It’s been over a year now

It’s been over a year now, since I died.

Everyone around me is talking like something is supposed to be different. They all say, “Now is when the real work begins.” And internally I say, What? You mean the first year of being dead wasn’t real work? Then what the fuck was I doing?

It almost feels like when I turned eighteen. Suddenly, one day, the sun set. And when it rose the next day, I was an adult. Everything was the same, and I didn’t feel any different, but because the sun went down and came up again suddenly everything “was” different. And that’s how it was reaching my one-year death date.

Dying was the best thing to ever happen to me. I’m a much better person this side of the ether. The problem is that I don’t fit in. I didn’t fit in when I was alive, either. When I was newly dead, I felt a terrific camaraderie with all the other dead people and they welcomed me warmly, with open arms, loving me and accepting me just the way I came to them. But now that camaraderie has become sort of de-facto, and I realise that it’s pretty superficial. Not that they don’t care, but the feelings are all just on the surface. There’s no deeper relationship there. And what I desperately want and need is a relationship with someone. A friend. Someone I can talk to.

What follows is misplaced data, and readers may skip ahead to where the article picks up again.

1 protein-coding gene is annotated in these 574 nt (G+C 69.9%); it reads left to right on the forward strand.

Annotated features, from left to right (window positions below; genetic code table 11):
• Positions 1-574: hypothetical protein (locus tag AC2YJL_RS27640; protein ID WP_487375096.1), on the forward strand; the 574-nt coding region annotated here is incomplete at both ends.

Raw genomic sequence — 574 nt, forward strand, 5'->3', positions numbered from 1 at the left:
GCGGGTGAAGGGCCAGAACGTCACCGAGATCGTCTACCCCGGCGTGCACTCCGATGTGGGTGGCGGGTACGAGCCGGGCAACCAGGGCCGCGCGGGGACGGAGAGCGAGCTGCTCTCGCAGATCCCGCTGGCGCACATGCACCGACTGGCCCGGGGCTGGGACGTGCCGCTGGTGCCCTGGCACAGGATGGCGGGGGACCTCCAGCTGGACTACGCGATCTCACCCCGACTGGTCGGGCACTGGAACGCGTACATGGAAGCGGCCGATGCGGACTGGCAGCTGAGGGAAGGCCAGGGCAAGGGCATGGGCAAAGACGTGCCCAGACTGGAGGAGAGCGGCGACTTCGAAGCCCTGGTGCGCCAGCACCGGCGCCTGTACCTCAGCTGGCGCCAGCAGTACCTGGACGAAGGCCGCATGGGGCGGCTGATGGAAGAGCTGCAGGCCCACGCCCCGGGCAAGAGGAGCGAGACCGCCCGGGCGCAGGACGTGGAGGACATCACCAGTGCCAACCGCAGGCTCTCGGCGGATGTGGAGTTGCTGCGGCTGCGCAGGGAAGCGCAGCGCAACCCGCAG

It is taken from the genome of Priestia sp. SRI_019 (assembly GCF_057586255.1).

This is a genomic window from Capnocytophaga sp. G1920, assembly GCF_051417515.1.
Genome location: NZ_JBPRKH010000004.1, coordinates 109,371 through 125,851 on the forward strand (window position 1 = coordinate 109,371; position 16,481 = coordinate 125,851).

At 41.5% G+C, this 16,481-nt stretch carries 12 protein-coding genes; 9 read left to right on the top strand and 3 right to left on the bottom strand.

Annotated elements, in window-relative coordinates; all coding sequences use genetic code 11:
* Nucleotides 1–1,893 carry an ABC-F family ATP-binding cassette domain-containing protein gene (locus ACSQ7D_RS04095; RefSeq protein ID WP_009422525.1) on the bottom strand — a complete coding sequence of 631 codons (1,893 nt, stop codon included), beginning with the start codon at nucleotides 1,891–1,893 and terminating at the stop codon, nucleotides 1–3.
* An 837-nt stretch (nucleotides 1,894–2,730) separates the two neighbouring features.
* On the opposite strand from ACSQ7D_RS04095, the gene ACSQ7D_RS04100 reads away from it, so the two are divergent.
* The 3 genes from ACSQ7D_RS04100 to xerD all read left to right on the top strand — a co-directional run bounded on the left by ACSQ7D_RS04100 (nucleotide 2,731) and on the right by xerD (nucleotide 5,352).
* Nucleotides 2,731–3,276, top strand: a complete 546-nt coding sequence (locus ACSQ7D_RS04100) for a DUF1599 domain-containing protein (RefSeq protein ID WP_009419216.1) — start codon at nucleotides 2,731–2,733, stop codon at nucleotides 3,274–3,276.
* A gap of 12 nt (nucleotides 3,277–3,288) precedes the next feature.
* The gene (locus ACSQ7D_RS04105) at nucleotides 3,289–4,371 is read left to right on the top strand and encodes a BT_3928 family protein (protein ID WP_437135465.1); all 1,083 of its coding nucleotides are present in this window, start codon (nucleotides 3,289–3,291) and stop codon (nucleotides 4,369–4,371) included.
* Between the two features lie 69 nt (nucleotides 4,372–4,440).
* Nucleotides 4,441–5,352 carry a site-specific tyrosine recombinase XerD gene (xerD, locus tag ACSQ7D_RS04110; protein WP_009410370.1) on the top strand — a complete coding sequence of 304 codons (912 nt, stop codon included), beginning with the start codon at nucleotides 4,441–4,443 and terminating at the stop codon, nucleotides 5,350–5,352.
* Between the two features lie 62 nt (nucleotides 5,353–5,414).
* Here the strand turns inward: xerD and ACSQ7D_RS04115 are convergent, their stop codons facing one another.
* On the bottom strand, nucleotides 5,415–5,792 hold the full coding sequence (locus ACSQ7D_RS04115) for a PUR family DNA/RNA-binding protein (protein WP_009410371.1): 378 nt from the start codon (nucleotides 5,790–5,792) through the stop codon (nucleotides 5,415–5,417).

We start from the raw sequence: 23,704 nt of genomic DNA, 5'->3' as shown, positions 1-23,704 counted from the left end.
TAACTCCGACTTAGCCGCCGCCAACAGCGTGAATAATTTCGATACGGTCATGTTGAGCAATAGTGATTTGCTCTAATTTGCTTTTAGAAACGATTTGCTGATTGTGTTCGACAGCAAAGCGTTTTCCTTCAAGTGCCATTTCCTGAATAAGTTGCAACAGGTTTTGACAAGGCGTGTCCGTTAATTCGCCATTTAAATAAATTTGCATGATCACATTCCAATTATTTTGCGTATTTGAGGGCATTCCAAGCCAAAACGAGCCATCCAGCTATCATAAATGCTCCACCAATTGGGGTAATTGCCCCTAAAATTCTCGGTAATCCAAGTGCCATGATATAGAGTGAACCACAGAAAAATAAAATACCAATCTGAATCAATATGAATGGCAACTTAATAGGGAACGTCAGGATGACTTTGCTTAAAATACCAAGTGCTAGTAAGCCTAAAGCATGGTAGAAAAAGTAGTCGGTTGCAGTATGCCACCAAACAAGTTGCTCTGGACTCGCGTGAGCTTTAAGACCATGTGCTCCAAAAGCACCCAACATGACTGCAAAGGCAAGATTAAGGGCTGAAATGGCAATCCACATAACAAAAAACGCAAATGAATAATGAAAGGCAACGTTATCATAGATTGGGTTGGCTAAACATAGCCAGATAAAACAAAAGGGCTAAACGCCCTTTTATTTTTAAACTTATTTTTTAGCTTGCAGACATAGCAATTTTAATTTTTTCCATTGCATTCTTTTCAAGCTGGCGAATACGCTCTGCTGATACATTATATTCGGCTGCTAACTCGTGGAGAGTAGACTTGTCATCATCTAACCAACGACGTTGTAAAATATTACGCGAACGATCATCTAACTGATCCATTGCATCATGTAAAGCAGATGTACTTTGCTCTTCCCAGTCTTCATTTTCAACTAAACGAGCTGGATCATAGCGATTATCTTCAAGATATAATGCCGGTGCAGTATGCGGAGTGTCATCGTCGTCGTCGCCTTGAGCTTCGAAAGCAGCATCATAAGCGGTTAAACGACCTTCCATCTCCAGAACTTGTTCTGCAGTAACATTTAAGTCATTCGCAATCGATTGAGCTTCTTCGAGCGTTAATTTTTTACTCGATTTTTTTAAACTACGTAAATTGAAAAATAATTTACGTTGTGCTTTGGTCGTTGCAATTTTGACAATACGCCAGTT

Friendship 7

Friendship 7 (Photo credit: NASA on The Commons)

But even after a year of being dead I haven’t made any close friends. I feel horribly alone.  I feel lost, sitting on a tiny, barren patch of sand, surrounded as far as I can see on all sides by an ocean devoid of human life. Nobody can reach me and I can reach nobody. Even after hanging around the same dead people in the same places day after day, week after week, until a year has gone by, I feel like an outsider.


I thought once I’d been dead this long everything would be different. I guess I thought I might get some superpowers or something- or at the very least become more sociable than I was in life.

In life I could create the illusion of friendship for myself. I could go to a bar and sing karaoke and feel like I was a part of something. Now here in the afterlife I really am part of something, but I don’t feel it. I just feel… well… dead.